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Roman Dial makes history by securing the first permit for a packraft/backpack trip in the Grand Canyon and on the Colorado River.

Floating the Colorado River through the Grand Canyon is a once in a lifetime thrill for some and an oft repeated adventure for others. Highlights are the magnificent scenery, killer rapids, and camaraderie. The typical expedition floats in large, multi-person rafts, but the Colorado has been tackled by a menagerie of other types of craft. John Wesley Powell and his men famously ran the Colorado in 1869 in wooden boats as part of a geological survey. Paddlers in kayaks and, more unusually, three women on river boards (four foot long boogie boards) have also run the big Grand Canyon rapids.

What hadn't been done (legally) until this year was run it in a packraft. Packrafts are inflatable rafts small enough to fit into a backpack and light enough to be toted enjoyably for a combined rafting and hiking expedition. The Grand Canyon is ideal for packrafting, with world class backpacking terrain surrounding miles of exciting river.

Roman Dial, a long time packrafter from Anchorage, Alaska, wanted to share a Grand Canyon packrafting/backpacking adventure with his son. He considered an outlaw run, but his wife Peggy vetoed that idea, as it would set a bad example for twenty year old Cody Roman. So Roman the elder set out to secure a permit for the trip. He studied the regulations: Under the newly revised river runner's permit system, some undesirable, unclaimed launch dates can be claimed by phone. Several dates were available during his son's winter break from college. On December 12th, Roman was able to lock in a launch date from Lees Ferry for December 25th.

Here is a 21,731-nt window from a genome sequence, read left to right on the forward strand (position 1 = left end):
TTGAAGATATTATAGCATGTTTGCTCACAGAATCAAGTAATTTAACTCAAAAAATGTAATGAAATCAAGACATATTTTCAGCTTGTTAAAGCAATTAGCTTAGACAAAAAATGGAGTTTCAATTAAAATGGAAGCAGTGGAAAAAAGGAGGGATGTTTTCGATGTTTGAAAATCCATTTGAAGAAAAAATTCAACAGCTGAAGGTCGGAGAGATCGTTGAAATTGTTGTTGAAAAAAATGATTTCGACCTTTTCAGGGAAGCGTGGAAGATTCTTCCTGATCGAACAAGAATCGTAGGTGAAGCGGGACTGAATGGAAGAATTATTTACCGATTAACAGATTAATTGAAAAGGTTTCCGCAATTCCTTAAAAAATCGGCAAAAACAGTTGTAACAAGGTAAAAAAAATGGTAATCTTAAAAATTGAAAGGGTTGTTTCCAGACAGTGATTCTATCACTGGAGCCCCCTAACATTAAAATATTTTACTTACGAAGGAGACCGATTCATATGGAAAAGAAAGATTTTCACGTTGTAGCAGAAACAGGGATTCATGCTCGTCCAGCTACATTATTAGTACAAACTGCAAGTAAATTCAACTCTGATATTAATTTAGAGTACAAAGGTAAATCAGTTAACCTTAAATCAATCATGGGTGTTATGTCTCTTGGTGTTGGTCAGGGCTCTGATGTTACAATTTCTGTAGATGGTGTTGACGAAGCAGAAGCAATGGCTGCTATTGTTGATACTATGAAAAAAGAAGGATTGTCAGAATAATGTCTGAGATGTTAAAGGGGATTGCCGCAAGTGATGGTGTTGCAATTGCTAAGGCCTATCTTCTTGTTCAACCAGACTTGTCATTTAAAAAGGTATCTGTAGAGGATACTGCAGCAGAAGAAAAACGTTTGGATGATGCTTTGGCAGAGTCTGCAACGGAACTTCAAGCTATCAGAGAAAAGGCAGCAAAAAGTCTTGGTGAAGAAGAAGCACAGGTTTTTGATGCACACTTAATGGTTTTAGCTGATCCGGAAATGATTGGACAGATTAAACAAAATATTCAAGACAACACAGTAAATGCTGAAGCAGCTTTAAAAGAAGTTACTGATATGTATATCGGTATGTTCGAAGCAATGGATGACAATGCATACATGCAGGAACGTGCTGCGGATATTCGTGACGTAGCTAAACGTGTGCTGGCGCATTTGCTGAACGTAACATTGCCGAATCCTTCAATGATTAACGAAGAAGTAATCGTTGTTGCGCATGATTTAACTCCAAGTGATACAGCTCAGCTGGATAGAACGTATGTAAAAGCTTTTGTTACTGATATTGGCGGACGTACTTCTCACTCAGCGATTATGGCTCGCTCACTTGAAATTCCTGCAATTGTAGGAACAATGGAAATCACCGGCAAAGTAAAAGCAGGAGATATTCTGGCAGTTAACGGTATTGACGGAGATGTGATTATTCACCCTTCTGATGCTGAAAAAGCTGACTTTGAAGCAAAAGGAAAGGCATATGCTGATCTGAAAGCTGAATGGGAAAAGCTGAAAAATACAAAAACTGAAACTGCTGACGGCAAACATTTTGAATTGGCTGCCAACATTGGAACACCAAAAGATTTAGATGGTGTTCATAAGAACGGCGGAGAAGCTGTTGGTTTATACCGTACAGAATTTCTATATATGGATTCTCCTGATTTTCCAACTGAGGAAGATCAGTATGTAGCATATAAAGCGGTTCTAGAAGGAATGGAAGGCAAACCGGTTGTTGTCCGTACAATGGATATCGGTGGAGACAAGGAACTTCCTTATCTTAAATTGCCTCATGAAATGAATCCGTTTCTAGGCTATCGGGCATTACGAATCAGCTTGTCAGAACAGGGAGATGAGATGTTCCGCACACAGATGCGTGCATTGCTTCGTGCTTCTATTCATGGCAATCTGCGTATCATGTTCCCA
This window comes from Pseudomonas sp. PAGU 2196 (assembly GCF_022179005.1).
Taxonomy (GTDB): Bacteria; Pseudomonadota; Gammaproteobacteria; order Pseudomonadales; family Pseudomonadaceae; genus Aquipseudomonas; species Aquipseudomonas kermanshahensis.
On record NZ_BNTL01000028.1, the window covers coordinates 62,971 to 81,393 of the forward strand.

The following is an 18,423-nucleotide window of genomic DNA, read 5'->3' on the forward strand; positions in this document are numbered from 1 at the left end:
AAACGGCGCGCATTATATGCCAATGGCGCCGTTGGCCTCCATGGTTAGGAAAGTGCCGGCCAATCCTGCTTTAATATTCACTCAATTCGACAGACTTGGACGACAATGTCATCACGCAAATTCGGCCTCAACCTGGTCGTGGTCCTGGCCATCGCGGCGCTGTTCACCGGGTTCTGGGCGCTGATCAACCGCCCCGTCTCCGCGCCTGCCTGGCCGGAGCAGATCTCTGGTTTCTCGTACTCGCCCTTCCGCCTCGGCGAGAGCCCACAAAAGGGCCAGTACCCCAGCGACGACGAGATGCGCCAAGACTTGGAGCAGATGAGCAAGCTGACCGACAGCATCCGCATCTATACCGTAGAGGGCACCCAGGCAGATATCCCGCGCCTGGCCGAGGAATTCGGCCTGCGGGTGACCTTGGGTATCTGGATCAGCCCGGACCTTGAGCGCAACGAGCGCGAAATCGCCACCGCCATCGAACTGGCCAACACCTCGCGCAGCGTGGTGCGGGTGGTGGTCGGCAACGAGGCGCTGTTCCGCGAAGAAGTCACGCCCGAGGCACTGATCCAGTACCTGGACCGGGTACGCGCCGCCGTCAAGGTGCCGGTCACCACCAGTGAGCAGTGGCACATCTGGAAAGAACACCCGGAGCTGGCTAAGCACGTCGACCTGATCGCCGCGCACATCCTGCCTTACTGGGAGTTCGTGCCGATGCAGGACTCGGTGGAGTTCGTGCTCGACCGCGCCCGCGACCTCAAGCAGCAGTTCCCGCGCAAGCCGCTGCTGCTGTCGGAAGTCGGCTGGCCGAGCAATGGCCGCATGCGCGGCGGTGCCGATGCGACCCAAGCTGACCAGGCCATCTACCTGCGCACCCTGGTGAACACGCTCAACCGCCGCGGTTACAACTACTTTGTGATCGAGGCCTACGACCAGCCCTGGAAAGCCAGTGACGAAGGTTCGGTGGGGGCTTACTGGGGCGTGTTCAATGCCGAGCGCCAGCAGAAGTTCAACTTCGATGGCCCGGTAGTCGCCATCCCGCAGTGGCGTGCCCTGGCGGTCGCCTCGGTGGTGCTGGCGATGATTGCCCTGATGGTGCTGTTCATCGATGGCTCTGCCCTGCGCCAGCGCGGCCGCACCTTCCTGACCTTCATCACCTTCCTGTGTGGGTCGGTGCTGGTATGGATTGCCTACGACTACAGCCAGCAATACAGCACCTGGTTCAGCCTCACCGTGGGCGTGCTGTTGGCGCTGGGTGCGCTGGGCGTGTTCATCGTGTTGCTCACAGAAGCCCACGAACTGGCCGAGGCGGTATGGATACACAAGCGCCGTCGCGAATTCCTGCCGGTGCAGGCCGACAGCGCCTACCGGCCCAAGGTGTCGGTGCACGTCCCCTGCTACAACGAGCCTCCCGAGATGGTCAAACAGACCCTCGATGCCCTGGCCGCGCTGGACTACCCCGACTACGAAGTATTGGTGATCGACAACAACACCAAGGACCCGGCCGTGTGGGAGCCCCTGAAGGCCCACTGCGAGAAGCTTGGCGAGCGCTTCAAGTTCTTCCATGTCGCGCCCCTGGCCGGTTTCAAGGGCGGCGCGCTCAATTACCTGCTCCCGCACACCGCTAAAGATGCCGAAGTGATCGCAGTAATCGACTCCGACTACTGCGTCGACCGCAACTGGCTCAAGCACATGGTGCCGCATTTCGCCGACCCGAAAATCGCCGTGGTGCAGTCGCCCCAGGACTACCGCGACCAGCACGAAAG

...But Roman had no intention of being in Arizona on Christmas day. The typical winter raft trip through the Grand Canyon starts from Lees Ferry and ends at Diamond Creek several weeks later. Roman wanted his dream trip to last about a week. They would hike down to the Colorado River from the South Rim, run a section of the river, then hike back to the Rim. He figured he could fit the trip in any time during his twenty-five day permit period. Roman's initial e-mail to a Park Ranger describing his trip plans was met with astonishment at his misunderstanding of the river permit system and a rejection of those plans.

Roman enjoys a challenge, and he took the Ranger's response as merely the first volley, thereby opening communications between the Park and packrafters. Here, Roman talks about the communications adventure of turning reluctant Rangers around to become inventive allies in meshing Park regulations with packrafting.


  • Overview (By Carol Crooker)
  • The Story (by Roman Dial)

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